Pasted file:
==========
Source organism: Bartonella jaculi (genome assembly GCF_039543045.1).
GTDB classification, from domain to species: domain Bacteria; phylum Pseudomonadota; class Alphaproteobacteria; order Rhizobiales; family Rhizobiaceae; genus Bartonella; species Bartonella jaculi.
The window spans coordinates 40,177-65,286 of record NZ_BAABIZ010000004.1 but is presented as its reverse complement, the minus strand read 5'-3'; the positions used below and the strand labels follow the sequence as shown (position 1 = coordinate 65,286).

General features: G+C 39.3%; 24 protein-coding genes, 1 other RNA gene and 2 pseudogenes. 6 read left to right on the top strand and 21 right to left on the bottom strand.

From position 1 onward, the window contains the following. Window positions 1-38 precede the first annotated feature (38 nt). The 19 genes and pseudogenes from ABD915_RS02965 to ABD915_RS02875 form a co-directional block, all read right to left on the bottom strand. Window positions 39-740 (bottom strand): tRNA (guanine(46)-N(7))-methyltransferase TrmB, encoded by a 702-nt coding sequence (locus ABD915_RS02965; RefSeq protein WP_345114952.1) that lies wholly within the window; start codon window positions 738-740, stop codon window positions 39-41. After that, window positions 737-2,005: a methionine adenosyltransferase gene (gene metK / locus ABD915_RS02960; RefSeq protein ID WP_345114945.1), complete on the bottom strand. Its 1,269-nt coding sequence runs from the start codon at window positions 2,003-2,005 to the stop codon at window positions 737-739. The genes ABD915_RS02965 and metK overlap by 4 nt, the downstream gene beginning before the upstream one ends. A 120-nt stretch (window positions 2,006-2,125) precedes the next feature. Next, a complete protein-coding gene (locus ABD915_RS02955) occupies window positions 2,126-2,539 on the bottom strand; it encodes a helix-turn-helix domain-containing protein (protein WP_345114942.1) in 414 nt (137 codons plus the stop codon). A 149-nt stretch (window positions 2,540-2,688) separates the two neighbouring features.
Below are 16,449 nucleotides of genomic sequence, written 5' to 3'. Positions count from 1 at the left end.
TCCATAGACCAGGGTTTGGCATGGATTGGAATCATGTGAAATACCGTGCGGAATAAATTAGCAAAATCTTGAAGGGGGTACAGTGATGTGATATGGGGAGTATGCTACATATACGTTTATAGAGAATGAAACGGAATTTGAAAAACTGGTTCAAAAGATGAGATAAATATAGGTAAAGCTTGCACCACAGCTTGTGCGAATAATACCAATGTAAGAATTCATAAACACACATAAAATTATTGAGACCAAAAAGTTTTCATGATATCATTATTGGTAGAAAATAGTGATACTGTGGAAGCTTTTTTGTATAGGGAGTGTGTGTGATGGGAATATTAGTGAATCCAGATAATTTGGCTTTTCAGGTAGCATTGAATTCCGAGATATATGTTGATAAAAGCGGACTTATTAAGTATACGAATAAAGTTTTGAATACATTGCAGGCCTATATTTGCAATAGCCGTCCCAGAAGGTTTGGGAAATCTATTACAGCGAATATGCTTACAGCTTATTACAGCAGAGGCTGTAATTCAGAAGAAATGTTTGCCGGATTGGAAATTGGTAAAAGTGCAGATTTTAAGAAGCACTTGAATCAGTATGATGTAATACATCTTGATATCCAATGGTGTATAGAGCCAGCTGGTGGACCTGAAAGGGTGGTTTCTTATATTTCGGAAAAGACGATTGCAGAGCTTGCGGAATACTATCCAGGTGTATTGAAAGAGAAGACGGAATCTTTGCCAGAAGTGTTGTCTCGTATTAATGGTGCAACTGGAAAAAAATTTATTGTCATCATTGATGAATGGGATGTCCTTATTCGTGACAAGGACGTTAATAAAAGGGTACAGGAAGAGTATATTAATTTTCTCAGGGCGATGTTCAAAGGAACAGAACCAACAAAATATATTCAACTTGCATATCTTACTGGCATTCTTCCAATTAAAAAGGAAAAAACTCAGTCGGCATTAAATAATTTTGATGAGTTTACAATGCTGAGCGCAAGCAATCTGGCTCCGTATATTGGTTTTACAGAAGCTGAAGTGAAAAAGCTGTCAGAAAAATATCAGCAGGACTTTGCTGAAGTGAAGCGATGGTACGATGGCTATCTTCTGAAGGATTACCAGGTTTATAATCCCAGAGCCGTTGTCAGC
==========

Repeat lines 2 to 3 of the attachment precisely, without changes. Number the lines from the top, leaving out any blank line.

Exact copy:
GTDB classification, from domain to species: domain Bacteria; phylum Pseudomonadota; class Alphaproteobacteria; order Rhizobiales; family Rhizobiaceae; genus Bartonella; species Bartonella jaculi.
The window spans coordinates 40,177-65,286 of record NZ_BAABIZ010000004.1 but is presented as its reverse complement, the minus strand read 5'-3'; the positions used below and the strand labels follow the sequence as shown (position 1 = coordinate 65,286).